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Personal Transformation: A Personal Integrity

by Erwin B. Laya

A philosophical reflection on social change

Society is replete with examples of persons who say one thing but to do something else, of individuals whose left hand pretends not to know what the right hand is doing, of people whose actions belie the very convictions they claim to cherish. While government officials and darlings of the media have the lion's share of public criticism, it only takes a modicum of self-examination to realize that all of us, in varying degrees, are troubled by the universal weakness of humanity, a factory defect characterized by the old adage: 'follow what I say, do not follow what I do.'

Many of us are familiar with the primary school textbook story of the boy who is model of behavior in school, but a little demon at home. In a very real sense, all of us are like that. We are plagued by a dichotomy between our actions and convictions, between what we know is right and what we actually do, between ideals and the reality of our personal faults. The double standards of judgment that we frequently, often without realizing it, apply to other people bears this out. We are quick to criticize the faults of other people, harangue the inconsiderate family member, or brand the government official spineless, but seldom give second thought to the possibility that perhaps we too are insensitive to the needs of our friends, or of our families, or make small compromises in our work. The cartoon character Charlie Brown speaks eloquently for us all: 'I love people. It's humanity I hate.'

Our flawed human nature, without exception, is always torn between the convenient, immediately apparent course of action and the more difficult path that must be trodden by those seeking what is authentically and objectively the correct thing to do.

Very often, we avoid directing this critical ray of judgment at ourselves. After all, criticizing other people is always the easiest and socially fashionable thing to do. We jump deliciously at the chance to point out the mistakes of people, but are slow to cast the same critical eye upon ourselves. While it seems that the acceptable norm is to become the self-righteous watchdog of government ineptitude and excess, or the loud conscience of the errant family member we accuse of never being able to do the right thing, or the responsible manager who corrects wayward subordinates at every turn, we nevertheless have to train the magnifying glass at ourselves. Often, we forget the truism that all charity begins at home — indeed, within ourselves. We should examine our own actions for the very faults we find in others. Perhaps we don't because subconsciously the discomfiting truth is that we are guilty too.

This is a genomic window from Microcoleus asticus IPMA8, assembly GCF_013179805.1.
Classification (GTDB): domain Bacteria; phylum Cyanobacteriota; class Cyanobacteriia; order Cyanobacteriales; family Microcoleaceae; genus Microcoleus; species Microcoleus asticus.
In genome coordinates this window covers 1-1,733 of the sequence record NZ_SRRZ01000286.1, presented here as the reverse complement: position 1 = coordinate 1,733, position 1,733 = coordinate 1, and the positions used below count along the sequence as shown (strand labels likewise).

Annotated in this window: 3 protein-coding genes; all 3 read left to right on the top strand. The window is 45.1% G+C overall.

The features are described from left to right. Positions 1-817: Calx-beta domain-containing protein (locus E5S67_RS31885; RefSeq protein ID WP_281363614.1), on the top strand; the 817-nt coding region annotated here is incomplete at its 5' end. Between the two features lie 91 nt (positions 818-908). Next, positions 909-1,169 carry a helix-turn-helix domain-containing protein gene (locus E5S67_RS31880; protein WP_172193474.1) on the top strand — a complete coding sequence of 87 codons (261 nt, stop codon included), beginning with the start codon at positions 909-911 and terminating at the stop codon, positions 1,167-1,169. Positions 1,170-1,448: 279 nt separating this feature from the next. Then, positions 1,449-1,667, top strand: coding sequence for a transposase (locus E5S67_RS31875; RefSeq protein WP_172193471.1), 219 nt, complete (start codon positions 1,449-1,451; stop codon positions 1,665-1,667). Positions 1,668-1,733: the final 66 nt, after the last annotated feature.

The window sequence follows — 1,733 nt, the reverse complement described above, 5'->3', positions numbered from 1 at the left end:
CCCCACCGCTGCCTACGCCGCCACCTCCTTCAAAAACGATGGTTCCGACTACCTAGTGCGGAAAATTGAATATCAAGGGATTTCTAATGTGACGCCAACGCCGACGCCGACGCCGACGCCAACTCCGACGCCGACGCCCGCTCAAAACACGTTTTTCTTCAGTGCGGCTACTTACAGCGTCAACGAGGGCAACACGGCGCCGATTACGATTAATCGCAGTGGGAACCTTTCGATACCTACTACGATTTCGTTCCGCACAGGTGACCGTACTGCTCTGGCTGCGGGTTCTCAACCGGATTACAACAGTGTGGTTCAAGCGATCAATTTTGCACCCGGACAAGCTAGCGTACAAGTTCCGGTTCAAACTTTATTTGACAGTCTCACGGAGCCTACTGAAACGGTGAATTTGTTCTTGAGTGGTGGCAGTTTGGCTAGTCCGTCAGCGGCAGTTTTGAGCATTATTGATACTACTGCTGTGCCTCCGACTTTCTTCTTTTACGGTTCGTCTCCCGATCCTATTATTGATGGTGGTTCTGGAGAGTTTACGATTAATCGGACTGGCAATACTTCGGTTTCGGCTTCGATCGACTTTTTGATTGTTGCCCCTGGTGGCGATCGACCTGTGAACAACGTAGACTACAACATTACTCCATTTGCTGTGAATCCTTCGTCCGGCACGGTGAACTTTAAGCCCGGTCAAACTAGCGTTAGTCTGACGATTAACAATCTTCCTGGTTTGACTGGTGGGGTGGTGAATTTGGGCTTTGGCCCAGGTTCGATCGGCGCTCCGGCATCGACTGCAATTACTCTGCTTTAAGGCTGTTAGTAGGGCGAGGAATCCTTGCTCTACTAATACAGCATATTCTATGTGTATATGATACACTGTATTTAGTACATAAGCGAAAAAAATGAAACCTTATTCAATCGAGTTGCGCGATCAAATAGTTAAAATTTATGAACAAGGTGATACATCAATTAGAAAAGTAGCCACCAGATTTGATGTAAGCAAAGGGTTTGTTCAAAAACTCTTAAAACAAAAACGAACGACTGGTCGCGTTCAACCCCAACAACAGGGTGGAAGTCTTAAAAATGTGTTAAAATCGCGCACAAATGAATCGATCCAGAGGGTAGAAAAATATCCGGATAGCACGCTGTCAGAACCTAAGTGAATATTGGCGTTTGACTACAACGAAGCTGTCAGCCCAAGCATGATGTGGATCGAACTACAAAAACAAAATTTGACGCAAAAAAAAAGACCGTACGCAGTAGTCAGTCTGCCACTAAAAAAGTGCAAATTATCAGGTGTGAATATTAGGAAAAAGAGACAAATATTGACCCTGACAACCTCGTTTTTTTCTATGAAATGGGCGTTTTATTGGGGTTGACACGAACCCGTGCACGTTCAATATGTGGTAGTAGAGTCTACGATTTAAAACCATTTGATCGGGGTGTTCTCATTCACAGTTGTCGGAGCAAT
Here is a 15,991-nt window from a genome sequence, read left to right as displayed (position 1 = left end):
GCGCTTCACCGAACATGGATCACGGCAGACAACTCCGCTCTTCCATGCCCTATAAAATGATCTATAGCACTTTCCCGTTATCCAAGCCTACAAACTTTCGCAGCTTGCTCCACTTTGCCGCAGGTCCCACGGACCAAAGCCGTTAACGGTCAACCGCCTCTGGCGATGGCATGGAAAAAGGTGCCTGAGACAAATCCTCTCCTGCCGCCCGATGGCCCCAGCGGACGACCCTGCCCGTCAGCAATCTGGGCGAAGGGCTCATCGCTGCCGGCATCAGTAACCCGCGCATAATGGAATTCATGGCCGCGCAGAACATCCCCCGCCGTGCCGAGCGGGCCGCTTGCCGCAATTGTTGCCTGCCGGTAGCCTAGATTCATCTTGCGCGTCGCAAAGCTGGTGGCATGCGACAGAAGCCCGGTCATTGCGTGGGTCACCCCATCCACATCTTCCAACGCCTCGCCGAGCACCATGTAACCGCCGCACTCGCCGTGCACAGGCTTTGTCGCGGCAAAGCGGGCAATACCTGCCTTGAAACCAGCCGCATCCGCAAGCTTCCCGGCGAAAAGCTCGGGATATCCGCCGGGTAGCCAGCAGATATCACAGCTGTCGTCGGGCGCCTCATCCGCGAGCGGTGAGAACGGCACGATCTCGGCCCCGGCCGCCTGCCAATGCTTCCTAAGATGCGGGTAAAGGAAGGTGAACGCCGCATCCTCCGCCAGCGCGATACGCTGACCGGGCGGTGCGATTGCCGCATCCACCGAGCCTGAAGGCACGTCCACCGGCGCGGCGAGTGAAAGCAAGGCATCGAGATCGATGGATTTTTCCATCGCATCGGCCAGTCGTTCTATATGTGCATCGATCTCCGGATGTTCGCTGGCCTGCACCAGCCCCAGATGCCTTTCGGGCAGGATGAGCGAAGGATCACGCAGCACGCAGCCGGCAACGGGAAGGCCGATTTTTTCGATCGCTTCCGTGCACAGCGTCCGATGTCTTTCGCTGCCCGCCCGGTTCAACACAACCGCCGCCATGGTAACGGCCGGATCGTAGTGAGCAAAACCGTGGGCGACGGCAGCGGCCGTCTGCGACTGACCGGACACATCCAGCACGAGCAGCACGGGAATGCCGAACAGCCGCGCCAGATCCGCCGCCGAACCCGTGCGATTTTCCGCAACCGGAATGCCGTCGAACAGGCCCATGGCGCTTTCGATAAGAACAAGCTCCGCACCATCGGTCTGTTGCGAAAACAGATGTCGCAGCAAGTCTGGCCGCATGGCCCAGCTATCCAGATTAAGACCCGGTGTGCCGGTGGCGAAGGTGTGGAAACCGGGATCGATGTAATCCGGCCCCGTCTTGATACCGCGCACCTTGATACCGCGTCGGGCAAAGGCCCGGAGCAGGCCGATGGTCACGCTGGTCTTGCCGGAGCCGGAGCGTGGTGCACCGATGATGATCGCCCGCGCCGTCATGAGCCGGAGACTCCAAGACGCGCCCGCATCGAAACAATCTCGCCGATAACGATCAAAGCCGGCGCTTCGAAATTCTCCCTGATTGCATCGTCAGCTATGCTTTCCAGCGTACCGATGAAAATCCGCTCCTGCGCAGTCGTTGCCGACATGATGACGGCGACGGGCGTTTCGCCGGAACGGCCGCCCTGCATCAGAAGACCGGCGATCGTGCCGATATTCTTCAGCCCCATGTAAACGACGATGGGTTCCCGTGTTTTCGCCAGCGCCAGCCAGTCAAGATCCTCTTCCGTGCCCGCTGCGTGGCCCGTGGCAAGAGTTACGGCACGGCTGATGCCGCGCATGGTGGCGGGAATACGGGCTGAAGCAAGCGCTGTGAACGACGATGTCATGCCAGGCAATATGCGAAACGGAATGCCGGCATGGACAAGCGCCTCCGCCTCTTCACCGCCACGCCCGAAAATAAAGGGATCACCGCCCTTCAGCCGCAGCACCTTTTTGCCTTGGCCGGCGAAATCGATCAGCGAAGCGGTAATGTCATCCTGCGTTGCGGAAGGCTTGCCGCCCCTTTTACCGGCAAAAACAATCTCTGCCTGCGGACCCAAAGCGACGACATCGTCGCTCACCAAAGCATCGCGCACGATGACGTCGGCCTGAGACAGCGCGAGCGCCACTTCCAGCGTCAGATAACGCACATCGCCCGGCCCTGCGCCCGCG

All change begins within. Improving society starts with self-improvement, which comes only with self-scrutiny. To change the whole of society, we begin with the individual parts that make up the whole, namely ourselves. All of us should therefore struggle to improve: in our use of the time, space, and other resources at our disposal. People must examine themselves critically: how have we deployed the resources made available to us? This is premised on the assumption that what we do redounds to the benefit or loss of others. This self-examination should boil down to the smallest things. Have we made good use of our time, starting our work on the dot, acting with a sense of urgency, and striving to finish ahead of schedule? Have we pushed ourselves to put things in the right place, keeping clean internally, and externally, maintaining only the essential things we need to work well, maintaining things so they can be used by others, and contributing to the general cleanliness of our surroundings? Have we been systematic in deploying our resources, employing them where they can be most beneficial, setting targets, following an orderly sequence, and operating within an effective framework? Because Providence has given us limited capital, we must make do with this scarcity, ordering our time, space, and other personal resources within a framework that benefits everyone. Our small activities — precisely because they take up space, time, and energy and therefore affect everyone else — should pass scrutiny before we even think of carping about other people's shortcomings.

This personal self-scrutiny is the flaw many self-styled advocates of social change overlook: they claim that oppressive social structures must be overthrown and replaced before any meaningful improvement in society can take place. They fail to see that the large social problems we see are, very often, the accumulation of small, individual weaknesses of the people who make up the system. This explains why, as is the case with failed communist societies, the substitution of the old 'oppressive' structure with a new 'liberating' one does not work unless their formulas call for change at the grassroots. Very often, only the players are replaced, with no real improvement to speak of. Historical evidence support this: invariably, the new structures merely aggravate the social excesses they intended to eradicate.

Thus any agenda for social change is bound to fail if it lacks the core formula of personal transformation. Without personal discipline, and personal integrity, no master plan for improving society can succeed.

© Erwin B. Laya 2005